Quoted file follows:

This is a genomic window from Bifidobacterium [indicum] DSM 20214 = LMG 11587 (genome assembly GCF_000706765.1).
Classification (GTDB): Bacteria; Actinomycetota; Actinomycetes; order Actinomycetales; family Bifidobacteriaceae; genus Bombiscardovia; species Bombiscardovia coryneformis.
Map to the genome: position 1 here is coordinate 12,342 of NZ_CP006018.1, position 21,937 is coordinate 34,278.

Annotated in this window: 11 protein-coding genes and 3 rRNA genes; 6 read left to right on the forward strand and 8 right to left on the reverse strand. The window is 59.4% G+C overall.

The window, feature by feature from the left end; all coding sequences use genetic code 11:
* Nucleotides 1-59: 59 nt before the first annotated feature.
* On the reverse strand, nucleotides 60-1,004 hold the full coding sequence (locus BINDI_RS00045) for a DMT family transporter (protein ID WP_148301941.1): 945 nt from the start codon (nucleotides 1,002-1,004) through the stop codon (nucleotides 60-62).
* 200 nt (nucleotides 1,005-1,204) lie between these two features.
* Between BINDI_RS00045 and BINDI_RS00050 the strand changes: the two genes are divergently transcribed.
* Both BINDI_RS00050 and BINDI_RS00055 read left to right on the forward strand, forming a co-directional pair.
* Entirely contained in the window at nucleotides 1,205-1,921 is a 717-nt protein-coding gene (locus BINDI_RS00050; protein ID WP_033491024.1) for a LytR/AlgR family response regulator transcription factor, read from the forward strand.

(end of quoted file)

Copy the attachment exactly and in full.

This is a genomic window from Bifidobacterium [indicum] DSM 20214 = LMG 11587 (genome assembly GCF_000706765.1).
Classification (GTDB): Bacteria; Actinomycetota; Actinomycetes; order Actinomycetales; family Bifidobacteriaceae; genus Bombiscardovia; species Bombiscardovia coryneformis.
Map to the genome: position 1 here is coordinate 12,342 of NZ_CP006018.1, position 21,937 is coordinate 34,278.

Annotated in this window: 11 protein-coding genes and 3 rRNA genes; 6 read left to right on the forward strand and 8 right to left on the reverse strand. The window is 59.4% G+C overall.

The window, feature by feature from the left end; all coding sequences use genetic code 11:
* Nucleotides 1-59: 59 nt before the first annotated feature.
* On the reverse strand, nucleotides 60-1,004 hold the full coding sequence (locus BINDI_RS00045) for a DMT family transporter (protein ID WP_148301941.1): 945 nt from the start codon (nucleotides 1,002-1,004) through the stop codon (nucleotides 60-62).
* 200 nt (nucleotides 1,005-1,204) lie between these two features.
* Between BINDI_RS00045 and BINDI_RS00050 the strand changes: the two genes are divergently transcribed.
* Both BINDI_RS00050 and BINDI_RS00055 read left to right on the forward strand, forming a co-directional pair.
* Entirely contained in the window at nucleotides 1,205-1,921 is a 717-nt protein-coding gene (locus BINDI_RS00050; protein ID WP_033491024.1) for a LytR/AlgR family response regulator transcription factor, read from the forward strand.